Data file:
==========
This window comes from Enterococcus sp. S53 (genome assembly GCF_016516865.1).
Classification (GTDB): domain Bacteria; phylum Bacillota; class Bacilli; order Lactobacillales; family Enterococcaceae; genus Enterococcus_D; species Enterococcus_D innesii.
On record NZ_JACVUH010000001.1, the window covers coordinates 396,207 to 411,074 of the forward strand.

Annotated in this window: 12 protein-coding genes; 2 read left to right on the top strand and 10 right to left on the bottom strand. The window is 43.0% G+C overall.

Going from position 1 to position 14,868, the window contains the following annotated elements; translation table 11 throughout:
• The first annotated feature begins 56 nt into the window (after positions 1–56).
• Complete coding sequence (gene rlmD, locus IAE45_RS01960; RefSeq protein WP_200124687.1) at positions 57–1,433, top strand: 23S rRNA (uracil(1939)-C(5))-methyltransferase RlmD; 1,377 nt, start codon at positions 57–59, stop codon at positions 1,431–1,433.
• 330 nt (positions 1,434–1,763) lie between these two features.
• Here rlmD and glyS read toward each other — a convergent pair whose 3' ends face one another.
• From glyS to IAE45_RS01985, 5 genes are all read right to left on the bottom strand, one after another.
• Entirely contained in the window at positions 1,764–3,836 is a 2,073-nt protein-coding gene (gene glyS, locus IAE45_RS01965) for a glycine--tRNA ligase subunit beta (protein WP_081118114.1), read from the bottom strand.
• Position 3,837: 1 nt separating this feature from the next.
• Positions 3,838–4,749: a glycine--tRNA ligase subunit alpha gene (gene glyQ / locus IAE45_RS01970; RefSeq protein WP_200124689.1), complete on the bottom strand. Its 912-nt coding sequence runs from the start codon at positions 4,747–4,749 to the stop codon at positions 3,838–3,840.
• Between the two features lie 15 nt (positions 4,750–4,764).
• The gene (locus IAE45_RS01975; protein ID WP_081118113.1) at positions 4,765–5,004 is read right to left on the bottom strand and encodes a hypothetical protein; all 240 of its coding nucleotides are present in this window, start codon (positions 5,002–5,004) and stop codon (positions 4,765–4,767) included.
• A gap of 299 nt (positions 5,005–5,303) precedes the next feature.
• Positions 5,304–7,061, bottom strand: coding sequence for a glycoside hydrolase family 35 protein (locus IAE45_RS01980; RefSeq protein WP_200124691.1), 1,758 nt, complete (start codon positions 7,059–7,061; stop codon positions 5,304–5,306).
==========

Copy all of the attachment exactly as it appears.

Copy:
This window comes from Enterococcus sp. S53 (genome assembly GCF_016516865.1).
Classification (GTDB): domain Bacteria; phylum Bacillota; class Bacilli; order Lactobacillales; family Enterococcaceae; genus Enterococcus_D; species Enterococcus_D innesii.
On record NZ_JACVUH010000001.1, the window covers coordinates 396,207 to 411,074 of the forward strand.

Annotated in this window: 12 protein-coding genes; 2 read left to right on the top strand and 10 right to left on the bottom strand. The window is 43.0% G+C overall.

Going from position 1 to position 14,868, the window contains the following annotated elements; translation table 11 throughout:
• The first annotated feature begins 56 nt into the window (after positions 1–56).
• Complete coding sequence (gene rlmD, locus IAE45_RS01960; RefSeq protein WP_200124687.1) at positions 57–1,433, top strand: 23S rRNA (uracil(1939)-C(5))-methyltransferase RlmD; 1,377 nt, start codon at positions 57–59, stop codon at positions 1,431–1,433.
• 330 nt (positions 1,434–1,763) lie between these two features.
• Here rlmD and glyS read toward each other — a convergent pair whose 3' ends face one another.
• From glyS to IAE45_RS01985, 5 genes are all read right to left on the bottom strand, one after another.
• Entirely contained in the window at positions 1,764–3,836 is a 2,073-nt protein-coding gene (gene glyS, locus IAE45_RS01965) for a glycine--tRNA ligase subunit beta (protein WP_081118114.1), read from the bottom strand.
• Position 3,837: 1 nt separating this feature from the next.
• Positions 3,838–4,749: a glycine--tRNA ligase subunit alpha gene (gene glyQ / locus IAE45_RS01970; RefSeq protein WP_200124689.1), complete on the bottom strand. Its 912-nt coding sequence runs from the start codon at positions 4,747–4,749 to the stop codon at positions 3,838–3,840.
• Between the two features lie 15 nt (positions 4,750–4,764).
• The gene (locus IAE45_RS01975; protein ID WP_081118113.1) at positions 4,765–5,004 is read right to left on the bottom strand and encodes a hypothetical protein; all 240 of its coding nucleotides are present in this window, start codon (positions 5,002–5,004) and stop codon (positions 4,765–4,767) included.
• A gap of 299 nt (positions 5,005–5,303) precedes the next feature.
• Positions 5,304–7,061, bottom strand: coding sequence for a glycoside hydrolase family 35 protein (locus IAE45_RS01980; RefSeq protein WP_200124691.1), 1,758 nt, complete (start codon positions 7,059–7,061; stop codon positions 5,304–5,306).